Yesterday, I got to get up and scream and dance and rave about things I'm passionate about to a bunch of unsuspecting high school students. This is my other life.*
It's not so different than when I'm doing author talks, but then I'm talking about things I love--books, art, passion, creativity, dark fantasy, strong protagonists, children's lit, or the fact that I'd like to help someone else along their publishing journey--rather than things that I hate. "Hate" is a strong word, and I don't use it lightly. But I hate H-A-T-E! that so many people believe that there is something fundamentally wrong with them and how that affects their lives at the core. Basically anything that ends in an "-ism" or appears on a pamphlet in a wellness center was the sort of thing that I looked around at my high school and wondered "?!?!?" Kids were *miserable* to themselves and one another, getting thinner (bulemia) or bigger (steroids) or smoother (plastic surgery) but rarely any happier (being human). Yes, there was smoking and drinking and drugs and smashing expensive cars around trees (which were prominently displayed in front of the local McDonalds, which might have been a deterrent if there hadn't been such a steady stream of them that the school basically looked forward to seeing which model would show up next. Over 40,000 kids served!) but for me the scariest thing was the stress, self-loathing and depression that seemed to be everywhere, across every cliche and social strata, every line of race, finances and gender. Where was this all coming from??? That's when I started thinking that most of this was stuff that we were surrounded with every day, an undercurrent message that we weren't good/smart/thin/strong/sexy/capable/whatever enough and it was wrapped around what our families thought and what the people who we were attracted to thought, too. Enter sex, gender, sexuality and the entire spectrum of feels that motivates and de-motivates ourselves at our core. It stood front-and-center at every decision and darkest worry in our deepest hearts and ate away at Who We Are and Who We Wanted To Be.**
I hate that.
These things come up in my writing, but for over 20 years of my life, I get up in front of people and shout about it. I am absolutely passionate about feeling happy. I find this in my everyday with friends and writing and being out in the world, but it's been a while since I've been able to get loud in a classroom. Yesterday, I spoke to a group of girls about media messages. I got to teach them something about the history of advertising, how it melded with psychology and associative imagery way back when soap became something "elegant" and caused a boom in sales that set the stage by which all other soaps, and all products, were judged and marketed right up to today. I asked them to identify the "stereotypical American woman" (a.k.a. Barbie) and realize that no one really looks like this, but we carry that knowledge in our hearts, that it lingers in the back of our social consciousness and comes out as the central message in advertising, which is this:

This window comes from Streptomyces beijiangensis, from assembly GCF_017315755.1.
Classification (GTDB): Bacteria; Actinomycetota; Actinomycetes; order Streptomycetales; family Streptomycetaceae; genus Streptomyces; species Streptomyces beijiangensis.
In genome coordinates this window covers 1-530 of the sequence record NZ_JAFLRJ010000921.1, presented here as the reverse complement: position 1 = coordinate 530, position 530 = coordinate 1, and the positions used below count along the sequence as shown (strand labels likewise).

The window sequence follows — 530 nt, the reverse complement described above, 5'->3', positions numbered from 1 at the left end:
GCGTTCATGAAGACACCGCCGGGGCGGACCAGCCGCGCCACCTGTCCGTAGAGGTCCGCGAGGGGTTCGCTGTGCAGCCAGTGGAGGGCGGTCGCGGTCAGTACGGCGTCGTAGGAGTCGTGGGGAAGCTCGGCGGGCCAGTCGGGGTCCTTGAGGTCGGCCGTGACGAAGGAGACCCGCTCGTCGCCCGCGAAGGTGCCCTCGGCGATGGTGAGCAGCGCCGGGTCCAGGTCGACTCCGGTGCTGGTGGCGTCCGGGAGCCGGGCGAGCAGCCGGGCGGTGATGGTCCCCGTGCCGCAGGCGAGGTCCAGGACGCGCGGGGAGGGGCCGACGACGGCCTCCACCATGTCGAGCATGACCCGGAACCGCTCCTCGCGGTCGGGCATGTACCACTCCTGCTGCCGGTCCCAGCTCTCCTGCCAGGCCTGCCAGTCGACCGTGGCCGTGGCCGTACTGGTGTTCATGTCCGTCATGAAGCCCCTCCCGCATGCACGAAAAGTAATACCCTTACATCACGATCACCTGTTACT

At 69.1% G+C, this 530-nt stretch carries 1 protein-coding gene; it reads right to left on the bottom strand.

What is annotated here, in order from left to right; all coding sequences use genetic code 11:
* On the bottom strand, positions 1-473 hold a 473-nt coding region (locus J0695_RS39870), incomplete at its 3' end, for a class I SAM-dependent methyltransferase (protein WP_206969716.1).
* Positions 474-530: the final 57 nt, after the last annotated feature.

"There is something wrong with you and this will fix it."
And, yeah, I hate that, too.
So I deconstruct how the structure of an ad works and how color, lighting, choice of models and position plus a clever phrase gets people to shut off their brains and soak in a split-impression long enough to want whatever it is that they're selling; to feel a little worse, to feel a little inadequate, a tiny niggling worm of self-doubt and how this can take a little joy out of the day...but only if you let them. We got to take out some favorite magazines and see how this was happening. I got to see light bulbs go off. I got to see girls get curious, get interested, and get a little mad. I encouraged them not only to get mad, but get even. Not to fall for the byline and even write the companies back. Check out videos on photoshop manipulation and the Worst Offenders on about-face.org. Tell their sisters, their cousins, their moms, their friends. Spread the word. Be smart.
And you know what? I love that.
My best friend once told me that all I want to do is give the world a hug and, as cheesy as that sounds, he's right. I do. Writing is one way that I do that. This is another. Advertising media wants to sell you stuff by saying that there's something missing/wrong/bad with the way you are and exposing that it's all lies, because the MOST important thing to know is that if you're happy just the way you are, then you don't feel that you need anything else. You have a choice. You can choose wisely. Feeling like there's no choice is the worst and having that feeling based on lies and manipulation is basically abuse.
So here are some things I wanted to share:
About-face.org is a great site to learn about media manipulation and the violence it reflects inherent in our culture as explored by Jean Kilbourne in Killing Us Softly (1-4). And if you want to get a glimpse at what soap companies are doing now, you have to check out this classic video made by the Dove Campaign for Real Beauty.***
It's like something out of UGLIES but it's true in real life, right now.
Be happy. Choose powerfully. And remember: you're great just the way you are! *hug*
* Just in case you didn't know, writing is a HUGE part of my life, but only a part. This is another part. There are more.
** And this was back when AIDS was coined "the gay flu" and I absolutely couldn't stand the idea that anybody ANYBODY! was condemned to die so horribly because of something they could avoid (unsafe sex).
*** By the way, they're STILL mostly interested in selling you stuff.